Trump looks to tie up loose ends, ‘wants to END birthright citizenship before he leaves office,’ report says

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President Donald Trump may be moving ahead with taking executive action to end birthright citizenship in the U.S. in the final weeks of his presidential term.

While the president has not yet conceded the election to Democrat nominee Joe Biden, and even as legal challenges in several states continue to progress, his administration is reportedly discussing multiple executive actions before Inauguration Day in January, including ending birthright citizenship, sources told The Hill on Friday.

Although Trump had spoken on the issue during his presidency, and draft legislation had reportedly been prepared, no actions had been taken to remove the current law that sees that all babies born in the United States are automatically granted citizenship, even if their parents are not citizens.

But The Hill noted that, according to two unnamed sources, “there is now internal discussion about finalizing it before the Biden administration takes over in January.” However, the White House did not confirm any such move on the issue.

(Official White House Photo by Tia Dufour)

“Since taking office, President Trump has never shied away from using his lawful executive authority to advance bold policies and fulfill the promises he made to the American people, but I won’t speculate or comment on potential executive action,” White House deputy press secretary Judd Deere said in a statement.

A spokeswoman for the Department of Justice did not immediately respond to the outlet after a request for comment on the legal implications of any new policy ending birthright citizenship.

Trump’s 2016 campaign focused on restrictions to illegal immigration and he brought up the law protecting the citizenship of babies born in the U.S. on multiple occasions.

“You can definitely do it with an act of Congress. But now they’re saying I can do it just with an executive order,” the president told Axios in a 2018 interview. “We’re the only country in the world where a person comes in and has a baby, and the baby is essentially a citizen of the United States … with all of those benefits.”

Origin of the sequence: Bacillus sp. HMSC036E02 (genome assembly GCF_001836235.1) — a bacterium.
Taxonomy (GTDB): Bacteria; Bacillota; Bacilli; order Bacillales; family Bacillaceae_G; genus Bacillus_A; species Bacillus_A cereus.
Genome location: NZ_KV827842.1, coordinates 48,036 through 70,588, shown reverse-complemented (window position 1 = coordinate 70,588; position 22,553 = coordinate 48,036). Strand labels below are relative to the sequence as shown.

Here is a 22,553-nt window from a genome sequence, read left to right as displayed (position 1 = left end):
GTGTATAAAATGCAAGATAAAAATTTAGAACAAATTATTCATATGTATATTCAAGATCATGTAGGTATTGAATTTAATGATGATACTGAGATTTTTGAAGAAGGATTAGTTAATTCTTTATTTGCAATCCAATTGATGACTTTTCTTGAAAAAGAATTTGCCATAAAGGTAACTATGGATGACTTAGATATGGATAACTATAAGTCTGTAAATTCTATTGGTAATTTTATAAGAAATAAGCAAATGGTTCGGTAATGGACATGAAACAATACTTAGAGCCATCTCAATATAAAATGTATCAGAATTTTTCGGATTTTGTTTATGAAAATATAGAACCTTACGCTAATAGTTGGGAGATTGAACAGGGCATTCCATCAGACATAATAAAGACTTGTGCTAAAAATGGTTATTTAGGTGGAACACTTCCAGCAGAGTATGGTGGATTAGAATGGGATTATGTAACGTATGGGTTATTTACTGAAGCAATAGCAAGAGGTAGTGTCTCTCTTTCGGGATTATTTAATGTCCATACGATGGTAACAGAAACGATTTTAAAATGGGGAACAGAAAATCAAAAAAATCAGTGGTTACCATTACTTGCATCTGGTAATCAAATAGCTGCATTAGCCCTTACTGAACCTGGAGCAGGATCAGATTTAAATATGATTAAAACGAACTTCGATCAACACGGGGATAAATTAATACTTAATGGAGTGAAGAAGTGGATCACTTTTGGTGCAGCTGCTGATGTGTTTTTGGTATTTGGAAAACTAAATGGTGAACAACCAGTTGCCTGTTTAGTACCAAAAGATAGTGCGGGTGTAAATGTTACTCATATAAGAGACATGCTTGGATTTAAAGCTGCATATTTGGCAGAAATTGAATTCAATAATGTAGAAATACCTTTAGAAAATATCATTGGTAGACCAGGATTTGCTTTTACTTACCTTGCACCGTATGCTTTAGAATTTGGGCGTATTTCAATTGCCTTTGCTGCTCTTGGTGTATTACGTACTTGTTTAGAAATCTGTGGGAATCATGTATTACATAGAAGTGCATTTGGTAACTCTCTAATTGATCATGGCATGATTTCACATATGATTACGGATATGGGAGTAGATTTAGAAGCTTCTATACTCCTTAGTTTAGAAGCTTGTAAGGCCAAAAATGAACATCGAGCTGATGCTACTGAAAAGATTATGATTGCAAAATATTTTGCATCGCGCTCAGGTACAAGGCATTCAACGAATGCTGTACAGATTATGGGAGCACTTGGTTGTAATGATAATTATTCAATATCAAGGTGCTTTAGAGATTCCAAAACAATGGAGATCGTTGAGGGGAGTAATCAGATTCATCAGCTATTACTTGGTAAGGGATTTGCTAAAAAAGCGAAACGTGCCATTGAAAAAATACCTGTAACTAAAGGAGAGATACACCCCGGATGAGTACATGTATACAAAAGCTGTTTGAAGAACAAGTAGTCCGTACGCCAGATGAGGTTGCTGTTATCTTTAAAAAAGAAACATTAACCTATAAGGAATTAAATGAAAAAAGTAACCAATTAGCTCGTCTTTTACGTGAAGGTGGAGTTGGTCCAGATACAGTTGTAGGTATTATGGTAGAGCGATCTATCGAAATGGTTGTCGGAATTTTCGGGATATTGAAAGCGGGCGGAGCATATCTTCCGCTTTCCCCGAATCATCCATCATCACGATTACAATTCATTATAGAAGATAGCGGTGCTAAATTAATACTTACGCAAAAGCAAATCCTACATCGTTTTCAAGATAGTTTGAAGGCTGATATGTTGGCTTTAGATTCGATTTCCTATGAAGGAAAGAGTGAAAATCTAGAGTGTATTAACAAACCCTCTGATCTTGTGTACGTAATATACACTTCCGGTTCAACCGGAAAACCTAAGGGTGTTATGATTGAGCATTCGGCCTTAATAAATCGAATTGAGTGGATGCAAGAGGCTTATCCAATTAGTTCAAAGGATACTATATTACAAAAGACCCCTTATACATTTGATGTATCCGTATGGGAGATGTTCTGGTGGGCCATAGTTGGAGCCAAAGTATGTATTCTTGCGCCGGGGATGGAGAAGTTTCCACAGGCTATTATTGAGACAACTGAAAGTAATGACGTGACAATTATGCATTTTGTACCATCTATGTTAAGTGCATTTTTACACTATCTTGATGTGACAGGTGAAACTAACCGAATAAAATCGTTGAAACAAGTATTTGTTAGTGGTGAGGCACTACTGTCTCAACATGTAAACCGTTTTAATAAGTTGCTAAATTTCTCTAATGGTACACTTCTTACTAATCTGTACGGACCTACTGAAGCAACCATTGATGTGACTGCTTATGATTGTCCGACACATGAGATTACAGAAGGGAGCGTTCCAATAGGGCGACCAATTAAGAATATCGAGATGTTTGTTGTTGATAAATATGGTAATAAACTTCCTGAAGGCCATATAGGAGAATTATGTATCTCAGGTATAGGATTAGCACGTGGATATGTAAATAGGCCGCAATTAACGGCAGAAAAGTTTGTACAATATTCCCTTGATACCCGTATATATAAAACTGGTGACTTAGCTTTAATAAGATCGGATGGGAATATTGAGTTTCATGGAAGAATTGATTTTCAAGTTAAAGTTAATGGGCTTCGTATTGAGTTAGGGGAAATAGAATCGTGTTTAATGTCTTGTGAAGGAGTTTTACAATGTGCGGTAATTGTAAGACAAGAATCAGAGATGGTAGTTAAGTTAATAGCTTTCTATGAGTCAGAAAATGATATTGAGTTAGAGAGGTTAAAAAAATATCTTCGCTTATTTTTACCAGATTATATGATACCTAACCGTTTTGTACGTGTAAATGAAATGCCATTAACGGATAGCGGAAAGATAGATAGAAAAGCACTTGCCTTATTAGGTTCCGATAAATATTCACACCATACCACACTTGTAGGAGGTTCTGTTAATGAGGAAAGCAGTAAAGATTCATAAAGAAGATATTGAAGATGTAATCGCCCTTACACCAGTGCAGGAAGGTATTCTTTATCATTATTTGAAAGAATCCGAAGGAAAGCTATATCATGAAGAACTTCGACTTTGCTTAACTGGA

“We’re looking at that very seriously,” Trump told reporters in 2019. “Birthright citizenship, where you have a baby on our land — walk over the border, have a baby, congratulations, the baby’s now a U.S. citizen.”

“We are looking at birthright citizenship very seriously,” he said at the time. “It’s, frankly, ridiculous.”

Lawmakers and other experts have argued that birthright citizenship is protected under the 14th Amendment and, even if Trump does sign an executive order to end it, the issue will likely end up in the courts which have not definitively ruled one way or another.

The 14th Amendment to the U.S. Constitution states, in part, that “all persons born or naturalized in the United States, and subject to the jurisdiction thereof, are citizens of the United States and of the State wherein they reside.”

Some have argued that the 14th Amendment has been misinterpreted over the years.

“The Citizenship Clause of the 14th Amendment was clearly intended to guarantee that emancipated slaves would properly be recognized as U.S. citizens,” RJ Hauman, government relations director at the Federation for American Immigration Reform told The Hill.

“It is a fundamental misapplication of this clause that U.S.-born children of illegal aliens are granted automatic citizenship, much less the offspring of people who come here to simply give birth on American soil,” he added.

“If the president finally issues a long-awaited executive order limiting birthright citizenship, it will be up to the Supreme Court to resolve this issue once and for all,” Hauman said.

According to The Hill:

The birthright citizenship measure is being discussed as one of multiple executive actions the Trump administration could take on its way out the door. White House chief of staff Mark Meadows told aides following Election Day to come up with possible policy priorities to push through in the two months before Inauguration Day.

 

Additional reforms to the H-1B visa program are reportedly in the works as are new measures targeting China. In addition, Trump announced two new rules on Friday aimed at reducing drug prices which sparked legal threats from the pharmaceutical industry.

Frieda Powers

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